The Epidemiology of Pediatric Autoimmune Hepatitis in Scotland: A National Cohort Study : JPGN Reports

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Original Article: Hepatology

The Epidemiology of Pediatric Autoimmune Hepatitis in Scotland: A National Cohort Study

Sutton, Harry MBBS*; Tayler, Rachel MBCHB*; Chalmers, Iain MBChB§; Cowieson, Jennifer BSc*; Fraser, Karen*; Henderson, Paul PHD†,‡; Hansen, Richard PhD*

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JPGN Reports 3(3):p e223, August 2022. | DOI: 10.1097/PG9.0000000000000223


What is Known

  • Autoimmune hepatitis (AIH) is a potential cause of liver cirrhosis and liver failure if left untreated.
  • Previous studies have reported prevalence rates of 2.4–17.0 per 100 000 children.

What Is New

  • The prevalence rate of AIH in children under 16 in Scotland is 1.75 per 100 000 children.
  • The overall incidence of AIH was 0.49/100 000/y with type 1 AIH 0.44/100 000/y and type 2 AIH 0.05/100 000/y.
  • Outcomes for children with AIH in Scotland were favorable overall with a 95% 5-year native liver survival.


Autoimmune hepatitis (AIH) is characterized by the presence of inflammation and fibrosis of the liver parenchyma and the intra- and/or extra-hepatic biliary tree associated with autoantibodies and raised IgG. It can lead to liver cirrhosis and potentially liver failure if left untreated (1). Its etiology is currently unknown but is believed to be multifactorial, with both environmental and genetic components interacting over time (2). AIH is typically managed with immunosuppression, although liver transplantation may be necessary when treatment fails or complications arise (3). AIH is the indication for liver transplantation in 2%–4% of pediatric cases, and the lifetime need for transplantation in AIH ranges between 9% and 55% (4). There is a close association between AIH and other autoimmune conditions (5), and the clinical presentation can be very variable (6). AIH is divided into 2 subtypes—AIH-1 and AIH-2, based on autoantibody positivity. Patients with AIH-1 show positivity for anti-nuclear antibody (ANA) and/or anti-smooth muscle antibody (SMA), while those with AIH-2 show positivity for anti-liver kidney microsomal type 1 antibody (anti-LKM-1) and/or anti-liver cytosol type 1 antibody (anti-LC-1) (6,7). Differences in presentation and outcomes between type 1 and type 2 have been reported (8).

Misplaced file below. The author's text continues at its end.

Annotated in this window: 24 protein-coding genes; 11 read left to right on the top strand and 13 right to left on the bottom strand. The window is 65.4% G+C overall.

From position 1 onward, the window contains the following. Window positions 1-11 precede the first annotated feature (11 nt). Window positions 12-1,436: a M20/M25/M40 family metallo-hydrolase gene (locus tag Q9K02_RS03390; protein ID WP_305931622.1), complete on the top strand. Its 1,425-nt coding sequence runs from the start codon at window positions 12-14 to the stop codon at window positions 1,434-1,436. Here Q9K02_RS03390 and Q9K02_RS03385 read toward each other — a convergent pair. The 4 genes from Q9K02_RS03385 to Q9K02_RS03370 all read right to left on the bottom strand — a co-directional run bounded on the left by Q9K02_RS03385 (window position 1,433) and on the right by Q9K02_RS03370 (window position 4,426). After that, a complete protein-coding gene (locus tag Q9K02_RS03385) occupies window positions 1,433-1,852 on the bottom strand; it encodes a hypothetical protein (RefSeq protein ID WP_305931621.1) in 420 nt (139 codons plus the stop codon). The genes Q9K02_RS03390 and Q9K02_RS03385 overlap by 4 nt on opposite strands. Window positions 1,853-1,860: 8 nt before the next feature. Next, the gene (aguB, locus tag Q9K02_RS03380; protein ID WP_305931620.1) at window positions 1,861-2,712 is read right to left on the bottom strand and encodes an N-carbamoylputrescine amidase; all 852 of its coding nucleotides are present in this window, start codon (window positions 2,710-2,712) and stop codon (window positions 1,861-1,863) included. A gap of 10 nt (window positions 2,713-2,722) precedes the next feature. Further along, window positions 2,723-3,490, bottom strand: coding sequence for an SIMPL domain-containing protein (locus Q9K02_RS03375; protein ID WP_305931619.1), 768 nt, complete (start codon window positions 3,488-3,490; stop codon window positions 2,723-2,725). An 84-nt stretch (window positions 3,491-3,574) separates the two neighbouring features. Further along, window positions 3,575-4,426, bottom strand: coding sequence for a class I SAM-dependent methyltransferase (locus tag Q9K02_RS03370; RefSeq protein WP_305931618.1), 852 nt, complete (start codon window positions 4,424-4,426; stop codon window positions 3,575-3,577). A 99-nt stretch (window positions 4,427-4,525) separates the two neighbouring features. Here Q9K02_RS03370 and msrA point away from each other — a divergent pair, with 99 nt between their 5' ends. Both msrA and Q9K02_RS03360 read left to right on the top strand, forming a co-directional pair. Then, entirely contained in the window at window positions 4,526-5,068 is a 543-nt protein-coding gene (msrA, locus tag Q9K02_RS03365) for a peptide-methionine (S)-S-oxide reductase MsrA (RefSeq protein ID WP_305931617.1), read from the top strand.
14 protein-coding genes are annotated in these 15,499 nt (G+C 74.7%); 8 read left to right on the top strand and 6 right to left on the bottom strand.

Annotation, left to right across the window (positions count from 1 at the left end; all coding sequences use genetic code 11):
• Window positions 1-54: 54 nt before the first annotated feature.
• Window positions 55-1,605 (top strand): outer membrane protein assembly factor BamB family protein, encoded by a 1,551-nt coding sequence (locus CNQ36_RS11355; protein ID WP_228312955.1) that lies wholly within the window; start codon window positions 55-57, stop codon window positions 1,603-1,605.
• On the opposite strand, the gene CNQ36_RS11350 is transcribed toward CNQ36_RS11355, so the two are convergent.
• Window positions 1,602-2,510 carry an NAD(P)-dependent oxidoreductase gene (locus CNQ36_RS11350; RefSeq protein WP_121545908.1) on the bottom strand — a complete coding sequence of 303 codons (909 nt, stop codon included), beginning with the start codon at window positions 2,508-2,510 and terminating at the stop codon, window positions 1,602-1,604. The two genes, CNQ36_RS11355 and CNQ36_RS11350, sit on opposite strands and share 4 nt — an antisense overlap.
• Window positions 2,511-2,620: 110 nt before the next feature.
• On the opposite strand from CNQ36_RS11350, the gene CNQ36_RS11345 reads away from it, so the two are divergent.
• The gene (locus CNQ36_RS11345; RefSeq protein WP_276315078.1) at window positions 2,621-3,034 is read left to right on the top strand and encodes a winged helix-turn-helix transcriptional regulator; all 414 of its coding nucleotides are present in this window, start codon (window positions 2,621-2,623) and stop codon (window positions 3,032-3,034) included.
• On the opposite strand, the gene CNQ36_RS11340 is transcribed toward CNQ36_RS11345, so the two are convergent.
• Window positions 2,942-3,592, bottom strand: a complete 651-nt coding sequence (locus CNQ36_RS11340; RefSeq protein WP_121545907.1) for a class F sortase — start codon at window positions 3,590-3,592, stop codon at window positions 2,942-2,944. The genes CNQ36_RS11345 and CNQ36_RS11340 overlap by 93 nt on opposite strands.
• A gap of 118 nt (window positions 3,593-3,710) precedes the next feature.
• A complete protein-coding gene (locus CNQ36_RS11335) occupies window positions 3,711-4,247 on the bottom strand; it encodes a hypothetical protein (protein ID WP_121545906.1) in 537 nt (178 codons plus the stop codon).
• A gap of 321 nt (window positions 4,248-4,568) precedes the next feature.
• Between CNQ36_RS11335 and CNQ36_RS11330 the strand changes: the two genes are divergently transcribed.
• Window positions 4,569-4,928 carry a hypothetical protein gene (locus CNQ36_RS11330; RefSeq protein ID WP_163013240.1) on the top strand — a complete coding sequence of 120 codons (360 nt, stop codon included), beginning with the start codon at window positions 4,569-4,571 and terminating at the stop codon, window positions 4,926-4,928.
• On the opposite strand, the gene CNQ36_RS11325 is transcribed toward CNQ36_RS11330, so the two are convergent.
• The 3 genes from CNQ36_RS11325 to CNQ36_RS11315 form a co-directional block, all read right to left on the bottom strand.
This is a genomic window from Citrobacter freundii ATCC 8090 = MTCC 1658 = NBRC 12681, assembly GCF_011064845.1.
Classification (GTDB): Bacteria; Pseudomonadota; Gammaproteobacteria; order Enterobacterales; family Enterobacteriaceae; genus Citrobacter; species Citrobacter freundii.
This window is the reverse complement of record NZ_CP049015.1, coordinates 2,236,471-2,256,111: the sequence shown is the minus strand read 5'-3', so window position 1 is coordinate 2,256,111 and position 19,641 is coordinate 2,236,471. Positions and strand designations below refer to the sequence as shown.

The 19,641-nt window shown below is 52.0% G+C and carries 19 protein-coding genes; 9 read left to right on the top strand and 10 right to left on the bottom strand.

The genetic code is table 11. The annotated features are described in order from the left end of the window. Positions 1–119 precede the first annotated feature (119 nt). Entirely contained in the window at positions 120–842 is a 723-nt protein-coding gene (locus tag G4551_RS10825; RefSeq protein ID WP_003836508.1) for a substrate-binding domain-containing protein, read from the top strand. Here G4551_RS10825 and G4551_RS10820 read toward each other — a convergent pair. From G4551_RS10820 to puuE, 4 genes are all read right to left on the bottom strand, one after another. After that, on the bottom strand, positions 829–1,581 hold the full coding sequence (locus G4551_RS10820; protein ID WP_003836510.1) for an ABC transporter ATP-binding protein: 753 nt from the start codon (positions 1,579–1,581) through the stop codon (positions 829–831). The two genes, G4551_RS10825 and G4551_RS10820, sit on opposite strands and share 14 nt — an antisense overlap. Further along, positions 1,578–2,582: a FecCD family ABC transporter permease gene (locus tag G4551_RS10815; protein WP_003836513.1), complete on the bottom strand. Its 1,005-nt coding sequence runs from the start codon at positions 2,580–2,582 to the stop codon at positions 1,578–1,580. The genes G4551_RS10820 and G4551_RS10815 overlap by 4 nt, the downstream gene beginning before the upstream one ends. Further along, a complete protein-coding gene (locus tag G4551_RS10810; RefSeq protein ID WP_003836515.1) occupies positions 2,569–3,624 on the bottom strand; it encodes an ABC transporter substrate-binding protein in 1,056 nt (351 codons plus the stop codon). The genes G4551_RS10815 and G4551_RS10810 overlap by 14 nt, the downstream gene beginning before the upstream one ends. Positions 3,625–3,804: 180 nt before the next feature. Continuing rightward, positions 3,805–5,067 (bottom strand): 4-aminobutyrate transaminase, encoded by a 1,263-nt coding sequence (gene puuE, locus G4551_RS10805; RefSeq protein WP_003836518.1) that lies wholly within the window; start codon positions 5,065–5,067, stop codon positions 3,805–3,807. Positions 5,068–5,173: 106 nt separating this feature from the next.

There is currently a lack of research on the epidemiology and outcomes of pediatric AIH. Previous studies have reported prevalence rates from 2 to 17 per 100 000 children, with a female preponderance, and have reported incidence rates ranging from 0.23 to 0.60 per 100 000 children (9–11). In this study, we provide an overview of the presentation, initial investigation, management, and outcomes of all children with AIH in Scotland over a 5-year period. This allowed determination of population incidence and prevalence over this period with a captive denominator. We were also able to analyze the outcomes of these children with the ultimate goal of improving future management in the hopes of reducing disease flares and the need for liver transplantation.